Team:Imperial College/Modelling Intro



Introduction to modelling

Modelling plays an important role in synthetic biology as it allows engineering principles to be integrated in the process of designing genetic circuits. It also enables scientists and engineers to quantitatively and qualitatively predict the behaviour of the system that they are designing. With this level of prediction, we can gain a more thorough understanding of our engineered systems that cannot otherwise be achieved in conventional genetic engineering.

Traditional engineering disciplines (electrical and mechanical) have evolved from a trial-and-error and primitive way to solve problems to an art in which we can predict, simulate and optimise the performance of the created machines, hence advanced aircrafts and electronics. From an engineering perspective, an engineered organism can be considered as a machine – it is something that has been synthetically built and designed to perform a desired function(s). Therefore, this adds a whole new perspective to the field of genetic engineering and makes it more like a traditional engineering field.

A conceptual diagram to show how synthetic biology (bottom), with the element of computational modelling, is becoming more comparable to traditional engineering disciplines (e.g. mechanical engineering (top)).[1][2]

Furthermore, the fact that modelling can help us gain an insight into the behaviour of our systems also masks the biological complexity at the same time; this fits in particularly well with the themes of abstraction and standardisation in synthetic biology and we decided to take advantage of this aspect in our iGEM project. In particular, we implemented a model-guided design process by testing how to optimise the production of bioplastic (P(3HB)) through simulating our software model. Our model has guided the scientists of the team to modify their wet-lab experiments and optimise our plastic-synthesising organism.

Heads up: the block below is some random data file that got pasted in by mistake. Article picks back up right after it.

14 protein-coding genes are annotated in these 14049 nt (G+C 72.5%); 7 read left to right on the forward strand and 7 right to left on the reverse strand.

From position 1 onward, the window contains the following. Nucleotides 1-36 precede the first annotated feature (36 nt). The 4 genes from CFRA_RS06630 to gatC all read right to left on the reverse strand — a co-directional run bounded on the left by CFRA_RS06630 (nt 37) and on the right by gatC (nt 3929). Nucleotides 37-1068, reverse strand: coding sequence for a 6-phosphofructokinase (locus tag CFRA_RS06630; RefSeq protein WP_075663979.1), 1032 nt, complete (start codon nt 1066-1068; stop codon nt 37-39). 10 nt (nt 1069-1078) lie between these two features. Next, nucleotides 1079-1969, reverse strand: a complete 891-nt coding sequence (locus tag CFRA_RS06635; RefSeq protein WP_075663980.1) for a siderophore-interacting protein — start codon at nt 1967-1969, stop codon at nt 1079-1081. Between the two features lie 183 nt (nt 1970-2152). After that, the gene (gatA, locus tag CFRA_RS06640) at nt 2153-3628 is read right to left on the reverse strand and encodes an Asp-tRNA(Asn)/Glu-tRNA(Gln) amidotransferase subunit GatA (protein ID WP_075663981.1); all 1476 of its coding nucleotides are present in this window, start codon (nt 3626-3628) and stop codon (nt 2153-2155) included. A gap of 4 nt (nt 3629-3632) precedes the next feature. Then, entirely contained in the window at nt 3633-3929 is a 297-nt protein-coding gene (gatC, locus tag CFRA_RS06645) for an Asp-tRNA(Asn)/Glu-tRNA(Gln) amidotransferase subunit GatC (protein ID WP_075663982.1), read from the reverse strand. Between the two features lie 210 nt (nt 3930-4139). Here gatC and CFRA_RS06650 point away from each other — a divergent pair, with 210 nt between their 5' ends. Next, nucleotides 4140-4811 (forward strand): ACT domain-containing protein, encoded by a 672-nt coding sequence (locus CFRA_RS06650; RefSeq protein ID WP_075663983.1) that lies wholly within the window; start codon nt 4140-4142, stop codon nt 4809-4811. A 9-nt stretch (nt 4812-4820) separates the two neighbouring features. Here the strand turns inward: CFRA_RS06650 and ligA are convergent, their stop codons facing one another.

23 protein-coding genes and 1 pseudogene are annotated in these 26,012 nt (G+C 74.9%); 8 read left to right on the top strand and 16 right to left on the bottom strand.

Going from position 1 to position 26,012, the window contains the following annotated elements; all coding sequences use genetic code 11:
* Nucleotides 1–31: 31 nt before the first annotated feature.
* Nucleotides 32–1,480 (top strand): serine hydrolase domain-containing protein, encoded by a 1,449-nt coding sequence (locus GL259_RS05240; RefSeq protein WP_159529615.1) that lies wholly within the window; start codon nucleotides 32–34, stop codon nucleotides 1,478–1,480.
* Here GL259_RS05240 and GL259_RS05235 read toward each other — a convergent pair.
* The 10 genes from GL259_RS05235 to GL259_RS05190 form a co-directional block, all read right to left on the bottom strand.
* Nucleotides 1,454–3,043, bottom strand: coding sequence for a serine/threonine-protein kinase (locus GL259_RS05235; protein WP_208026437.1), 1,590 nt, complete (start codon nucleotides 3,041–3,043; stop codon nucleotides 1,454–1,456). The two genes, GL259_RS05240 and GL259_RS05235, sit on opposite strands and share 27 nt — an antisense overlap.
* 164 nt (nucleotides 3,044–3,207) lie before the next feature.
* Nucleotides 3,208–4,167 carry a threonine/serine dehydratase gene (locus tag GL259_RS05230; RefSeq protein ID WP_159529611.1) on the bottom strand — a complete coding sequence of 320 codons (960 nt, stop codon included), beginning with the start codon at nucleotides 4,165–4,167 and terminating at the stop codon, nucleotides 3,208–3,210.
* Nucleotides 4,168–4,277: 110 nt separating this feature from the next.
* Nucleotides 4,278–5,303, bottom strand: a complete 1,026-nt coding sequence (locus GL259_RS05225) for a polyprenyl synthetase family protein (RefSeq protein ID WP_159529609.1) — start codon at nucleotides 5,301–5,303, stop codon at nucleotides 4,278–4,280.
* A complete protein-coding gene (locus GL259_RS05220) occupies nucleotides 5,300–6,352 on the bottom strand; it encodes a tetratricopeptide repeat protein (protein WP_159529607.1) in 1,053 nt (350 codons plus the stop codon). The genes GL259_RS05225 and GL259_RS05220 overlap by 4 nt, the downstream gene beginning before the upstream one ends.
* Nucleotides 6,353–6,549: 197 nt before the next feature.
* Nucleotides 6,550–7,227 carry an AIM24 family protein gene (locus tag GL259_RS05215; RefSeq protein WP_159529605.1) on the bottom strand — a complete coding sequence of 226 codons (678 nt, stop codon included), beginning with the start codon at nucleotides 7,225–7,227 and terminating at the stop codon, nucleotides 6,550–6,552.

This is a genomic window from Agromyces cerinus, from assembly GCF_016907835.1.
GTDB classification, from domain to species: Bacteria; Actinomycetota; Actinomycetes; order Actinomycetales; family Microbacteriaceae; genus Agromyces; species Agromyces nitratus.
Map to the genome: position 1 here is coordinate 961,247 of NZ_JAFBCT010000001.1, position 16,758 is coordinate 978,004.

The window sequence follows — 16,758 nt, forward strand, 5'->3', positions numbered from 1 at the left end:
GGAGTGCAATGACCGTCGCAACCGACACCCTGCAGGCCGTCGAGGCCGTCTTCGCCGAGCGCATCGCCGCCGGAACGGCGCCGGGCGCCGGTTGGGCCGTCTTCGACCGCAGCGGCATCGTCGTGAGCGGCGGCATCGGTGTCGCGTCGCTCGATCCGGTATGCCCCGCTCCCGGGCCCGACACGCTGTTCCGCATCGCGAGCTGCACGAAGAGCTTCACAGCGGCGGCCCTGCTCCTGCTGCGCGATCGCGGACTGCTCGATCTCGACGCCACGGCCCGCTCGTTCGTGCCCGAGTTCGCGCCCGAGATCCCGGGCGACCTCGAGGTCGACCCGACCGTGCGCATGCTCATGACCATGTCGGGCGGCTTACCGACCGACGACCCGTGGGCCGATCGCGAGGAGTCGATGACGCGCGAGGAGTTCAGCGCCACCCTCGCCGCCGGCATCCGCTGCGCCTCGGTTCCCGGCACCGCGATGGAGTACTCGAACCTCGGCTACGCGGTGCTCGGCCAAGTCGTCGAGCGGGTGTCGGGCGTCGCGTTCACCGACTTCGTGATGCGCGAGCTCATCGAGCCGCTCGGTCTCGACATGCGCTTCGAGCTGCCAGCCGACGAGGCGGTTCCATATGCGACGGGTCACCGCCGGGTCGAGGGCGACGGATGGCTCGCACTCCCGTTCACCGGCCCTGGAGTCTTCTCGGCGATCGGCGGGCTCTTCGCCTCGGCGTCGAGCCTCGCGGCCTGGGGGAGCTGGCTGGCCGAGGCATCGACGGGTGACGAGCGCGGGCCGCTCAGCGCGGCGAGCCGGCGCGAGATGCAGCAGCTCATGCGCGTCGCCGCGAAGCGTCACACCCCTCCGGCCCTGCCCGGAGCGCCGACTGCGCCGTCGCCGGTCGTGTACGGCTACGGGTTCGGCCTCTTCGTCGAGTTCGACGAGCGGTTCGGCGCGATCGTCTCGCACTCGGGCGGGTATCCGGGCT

Simbiology is a MATLAB toolbox that we decided to utilise for the design and simulation of our models. It was chosen because it has a command-line interface with the MATLAB language – it is a language familiar to engineers and also means that the simulations can be done programmatically. The software package also provides a graphical and interactive environment for the modellers to better visualise how the genetic circuits and biological pathways are linked to each other. Also, it can import and export files in the SBML (systems biology markup language) format which is a format in computational modelling of biological processes.[3]




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